St. Petersburg’s reputation as a city of the arts is about to kick it up a notch with a month-long festival in September celebrating nearly every artistic niche in town, from visual art and urban murals, to dance, music, theater, fashion, glass and even robot-related art.
Co-produced by the St. Petersburg Arts Alliance and the Suncoasters of St. Petersburg, the St. Petersburg Festival
, is now in its second year. It’s expected to be bigger and better than last year, with some 57 events planned at more than 102 venues.
The SHINE Mural Festival
jumpstarts everything and takes place September 1-10. On September 24, a free museum day and eight-mile long Central Avenue Solstice Street Fair brings the month-long arts celebration to a close.
In between, there are some unexpected opportunities to appreciate art, such as the Florida Chamber Orchestra Concerts
on September 22 at Green Bench Brewing Company
and 3 Daughters Brewing
-- an out-of-the-box pairing of local craft brews and classical music.
There will also be 16 pop-up performances at 16 local restaurants by 16 artists the weekend of September 15-17.
Here’s a close-up look at a few of the many artists who will be performing at this year's festival.
Dancing in the street
The historic downtown open-air St. Petersburg post office and “Mural Alley” behind Central Avenue are definitely not settings where you’d expect to see a dance performance.
But that’s exactly why they appeal to St. Petersburg Dance Alliance co-founders Kellie Harmon, Andee Scott and Helen Hansen French.
The contemporary modern dancers will be performing at six unique locales as part of a “moving dance tour” that takes place on September 17.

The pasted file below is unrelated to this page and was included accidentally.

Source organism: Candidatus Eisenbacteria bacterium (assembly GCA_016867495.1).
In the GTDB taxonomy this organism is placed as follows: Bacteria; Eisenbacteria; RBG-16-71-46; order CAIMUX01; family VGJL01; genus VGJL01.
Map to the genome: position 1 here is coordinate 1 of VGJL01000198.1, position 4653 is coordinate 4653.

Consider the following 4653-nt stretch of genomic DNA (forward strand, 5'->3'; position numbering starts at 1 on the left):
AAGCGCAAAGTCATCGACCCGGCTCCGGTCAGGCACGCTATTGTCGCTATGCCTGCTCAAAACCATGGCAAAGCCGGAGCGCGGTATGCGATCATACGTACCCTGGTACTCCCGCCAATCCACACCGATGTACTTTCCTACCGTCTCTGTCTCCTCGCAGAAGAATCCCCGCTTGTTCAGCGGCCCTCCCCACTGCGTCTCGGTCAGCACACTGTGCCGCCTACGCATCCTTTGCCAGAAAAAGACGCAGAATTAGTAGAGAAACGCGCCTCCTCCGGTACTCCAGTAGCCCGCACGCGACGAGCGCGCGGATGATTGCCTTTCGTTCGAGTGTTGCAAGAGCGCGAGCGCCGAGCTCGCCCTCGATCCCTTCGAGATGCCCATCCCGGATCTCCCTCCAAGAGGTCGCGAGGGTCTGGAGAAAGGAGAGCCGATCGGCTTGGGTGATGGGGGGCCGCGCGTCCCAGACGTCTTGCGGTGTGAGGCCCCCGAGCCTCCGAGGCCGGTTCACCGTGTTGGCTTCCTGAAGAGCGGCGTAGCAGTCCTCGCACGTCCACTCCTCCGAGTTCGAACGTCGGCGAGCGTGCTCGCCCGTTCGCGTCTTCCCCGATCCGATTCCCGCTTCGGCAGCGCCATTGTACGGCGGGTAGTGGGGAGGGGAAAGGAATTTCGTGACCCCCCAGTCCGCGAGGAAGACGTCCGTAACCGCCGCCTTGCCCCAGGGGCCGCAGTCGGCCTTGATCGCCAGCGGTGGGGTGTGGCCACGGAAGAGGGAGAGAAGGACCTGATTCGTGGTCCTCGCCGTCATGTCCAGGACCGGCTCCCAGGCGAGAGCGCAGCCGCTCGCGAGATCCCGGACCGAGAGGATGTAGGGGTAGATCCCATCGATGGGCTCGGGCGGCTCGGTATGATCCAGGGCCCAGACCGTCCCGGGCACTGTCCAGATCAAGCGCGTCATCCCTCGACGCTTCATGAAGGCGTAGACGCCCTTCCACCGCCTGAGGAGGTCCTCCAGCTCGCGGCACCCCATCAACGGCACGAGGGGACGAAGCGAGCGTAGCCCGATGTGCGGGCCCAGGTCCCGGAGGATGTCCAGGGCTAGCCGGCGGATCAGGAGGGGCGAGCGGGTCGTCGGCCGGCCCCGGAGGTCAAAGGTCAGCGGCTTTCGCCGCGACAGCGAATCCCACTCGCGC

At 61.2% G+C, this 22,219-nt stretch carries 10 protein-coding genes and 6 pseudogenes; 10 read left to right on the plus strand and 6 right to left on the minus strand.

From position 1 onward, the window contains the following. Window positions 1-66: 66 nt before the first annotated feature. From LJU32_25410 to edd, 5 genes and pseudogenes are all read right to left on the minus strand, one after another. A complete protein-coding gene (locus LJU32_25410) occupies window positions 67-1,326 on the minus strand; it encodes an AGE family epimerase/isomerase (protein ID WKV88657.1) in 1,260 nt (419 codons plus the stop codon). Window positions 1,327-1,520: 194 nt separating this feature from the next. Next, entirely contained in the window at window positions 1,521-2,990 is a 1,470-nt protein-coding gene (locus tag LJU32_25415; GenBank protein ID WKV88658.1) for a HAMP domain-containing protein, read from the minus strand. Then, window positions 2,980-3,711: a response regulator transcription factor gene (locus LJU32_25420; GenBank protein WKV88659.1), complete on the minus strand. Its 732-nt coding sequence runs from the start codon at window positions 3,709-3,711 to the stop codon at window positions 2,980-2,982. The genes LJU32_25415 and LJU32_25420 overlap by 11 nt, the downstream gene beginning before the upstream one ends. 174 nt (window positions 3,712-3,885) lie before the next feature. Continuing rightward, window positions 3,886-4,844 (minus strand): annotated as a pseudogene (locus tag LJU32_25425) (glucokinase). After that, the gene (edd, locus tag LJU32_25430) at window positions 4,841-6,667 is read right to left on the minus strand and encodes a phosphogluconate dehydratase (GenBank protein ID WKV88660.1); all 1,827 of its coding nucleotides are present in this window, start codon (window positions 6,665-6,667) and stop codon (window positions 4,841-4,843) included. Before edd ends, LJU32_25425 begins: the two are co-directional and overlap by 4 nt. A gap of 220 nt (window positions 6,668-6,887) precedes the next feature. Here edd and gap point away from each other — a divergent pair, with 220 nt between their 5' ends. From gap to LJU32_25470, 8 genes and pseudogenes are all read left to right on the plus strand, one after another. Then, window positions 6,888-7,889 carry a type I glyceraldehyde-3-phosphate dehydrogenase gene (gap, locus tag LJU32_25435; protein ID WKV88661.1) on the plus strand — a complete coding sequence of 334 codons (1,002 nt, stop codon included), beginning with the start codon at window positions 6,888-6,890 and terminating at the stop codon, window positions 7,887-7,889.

“We’re looking for different ways to engage the audience; it’s not about coming out, sitting and watching a performance in the traditional way,” says Andee Scott, an assistant professor of dance ballet, modern & choreography at the University of South Florida School of Theater & Dance
. (Click here
to see a sample of her work.)
Starting at the Shuffleboard Court, the dance will then move to other well-known downtown sites: the lawn of the Mirror Lake Library, the open-air Post Office, Cycle Brewing and Face the Jury, the public art sculpture of red chairs on the lawn of the St. Petersburg Judicial Center. The dance tour concludes at “Mural Alley” between 6th Street North and 7th Street North.
Kellie Harmon is choreographing the performance for “Mural Alley” behind Central Avenue between Sixth Street North and Seventh Street North. A graduate of the USF School of Theater & Dance
, Harmon moved back to Tampa Bay last year after spending a few years dancing professionally in New York City. She has also launched her own contemporary modern dance company, Rogue Dance
“I like to think of Rogue Dance as cutting edge so the urban setting with murals as the back-drop works great for us,” says Harmon. “We’re about sneakers, not toe shoes. We like to push the boundaries by taking audiences where other dance companies might not go. (Click here
to see a sample of her work.)
Pop-Up musical performances
Known for her powerful vocals, Becca McCoy
will be among the 16 singers, musicians and performance artists who will be presenting surprise “Pop-Up Performances” -- a new inaugural feature of the St. Petersburg Festival called "Fusion Arts.''
A professional actor, singer and recording artist, McCoy says that being one of the festival’s pop-up performers, especially this first year, is an exciting opportunity.
“I love any opportunity when I can sing and there is no amplification, I just get to use my instrument (her voice) to tell a story or entertain,” says McCoy.
A St. Petersburg native and Eckerd College
graduate, McCoy has many music and acting credits to her name, including being a member of the national touring company for Menopause the Musical.
But her most well-known role locally might be her performance as Lady of the Lake in American Stage in the Park
’s recent production of Spamalot.
In July, she partnered with Tampa Bay jazz trio La Lucha in a tribute to legendary singer Rosemary Clooney as part of the Palladium Theater’s Side Door summer jazz series. (Listen to a video clip here
Erin Huelskamp is not only a performer in the St. Petersburg Festival, she’s also helping coordinate the pop-up performances, including arranging for auditions and reaching out to restaurants and other venues.